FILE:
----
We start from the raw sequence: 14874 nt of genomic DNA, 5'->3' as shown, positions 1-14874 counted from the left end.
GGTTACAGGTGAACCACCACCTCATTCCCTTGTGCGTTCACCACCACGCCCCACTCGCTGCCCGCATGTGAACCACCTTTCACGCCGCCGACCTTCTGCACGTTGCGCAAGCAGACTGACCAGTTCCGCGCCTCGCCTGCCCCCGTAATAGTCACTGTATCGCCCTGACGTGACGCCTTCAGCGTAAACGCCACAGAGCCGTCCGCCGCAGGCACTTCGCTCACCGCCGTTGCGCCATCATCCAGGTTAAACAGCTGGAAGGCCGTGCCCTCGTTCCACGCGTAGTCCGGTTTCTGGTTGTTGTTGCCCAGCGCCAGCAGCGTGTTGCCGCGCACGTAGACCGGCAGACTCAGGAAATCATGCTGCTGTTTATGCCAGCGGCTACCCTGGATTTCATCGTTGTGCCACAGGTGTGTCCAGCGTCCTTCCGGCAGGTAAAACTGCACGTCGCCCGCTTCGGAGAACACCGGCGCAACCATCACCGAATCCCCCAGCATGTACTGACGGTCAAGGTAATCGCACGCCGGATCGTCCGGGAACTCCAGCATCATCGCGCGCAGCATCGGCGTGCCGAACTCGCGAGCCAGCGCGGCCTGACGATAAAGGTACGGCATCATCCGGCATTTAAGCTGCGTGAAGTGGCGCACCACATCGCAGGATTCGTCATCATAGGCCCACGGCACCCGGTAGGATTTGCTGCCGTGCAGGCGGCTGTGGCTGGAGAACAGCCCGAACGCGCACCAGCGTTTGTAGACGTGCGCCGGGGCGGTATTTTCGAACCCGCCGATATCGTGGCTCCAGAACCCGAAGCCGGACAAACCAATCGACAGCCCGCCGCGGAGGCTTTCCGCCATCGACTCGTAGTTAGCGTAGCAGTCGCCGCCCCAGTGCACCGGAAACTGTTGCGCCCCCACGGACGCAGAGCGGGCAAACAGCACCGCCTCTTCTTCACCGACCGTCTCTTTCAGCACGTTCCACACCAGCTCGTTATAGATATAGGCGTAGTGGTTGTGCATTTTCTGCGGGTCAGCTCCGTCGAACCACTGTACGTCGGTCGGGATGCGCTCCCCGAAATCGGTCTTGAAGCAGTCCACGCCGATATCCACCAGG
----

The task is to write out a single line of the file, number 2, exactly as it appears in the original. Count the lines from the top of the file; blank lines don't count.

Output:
GGTTACAGGTGAACCACCACCTCATTCCCTTGTGCGTTCACCACCACGCCCCACTCGCTGCCCGCATGTGAACCACCTTTCACGCCGCCGACCTTCTGCACGTTGCGCAAGCAGACTGACCAGTTCCGCGCCTCGCCTGCCCCCGTAATAGTCACTGTATCGCCCTGACGTGACGCCTTCAGCGTAAACGCCACAGAGCCGTCCGCCGCAGGCACTTCGCTCACCGCCGTTGCGCCATCATCCAGGTTAAACAGCTGGAAGGCCGTGCCCTCGTTCCACGCGTAGTCCGGTTTCTGGTTGTTGTTGCCCAGCGCCAGCAGCGTGTTGCCGCGCACGTAGACCGGCAGACTCAGGAAATCATGCTGCTGTTTATGCCAGCGGCTACCCTGGATTTCATCGTTGTGCCACAGGTGTGTCCAGCGTCCTTCCGGCAGGTAAAACTGCACGTCGCCCGCTTCGGAGAACACCGGCGCAACCATCACCGAATCCCCCAGCATGTACTGACGGTCAAGGTAATCGCACGCCGGATCGTCCGGGAACTCCAGCATCATCGCGCGCAGCATCGGCGTGCCGAACTCGCGAGCCAGCGCGGCCTGACGATAAAGGTACGGCATCATCCGGCATTTAAGCTGCGTGAAGTGGCGCACCACATCGCAGGATTCGTCATCATAGGCCCACGGCACCCGGTAGGATTTGCTGCCGTGCAGGCGGCTGTGGCTGGAGAACAGCCCGAACGCGCACCAGCGTTTGTAGACGTGCGCCGGGGCGGTATTTTCGAACCCGCCGATATCGTGGCTCCAGAACCCGAAGCCGGACAAACCAATCGACAGCCCGCCGCGGAGGCTTTCCGCCATCGACTCGTAGTTAGCGTAGCAGTCGCCGCCCCAGTGCACCGGAAACTGTTGCGCCCCCACGGACGCAGAGCGGGCAAACAGCACCGCCTCTTCTTCACCGACCGTCTCTTTCAGCACGTTCCACACCAGCTCGTTATAGATATAGGCGTAGTGGTTGTGCATTTTCTGCGGGTCAGCTCCGTCGAACCACTGTACGTCGGTCGGGATGCGCTCCCCGAAATCGGTCTTGAAGCAGTCCACGCCGATATCCACCAGG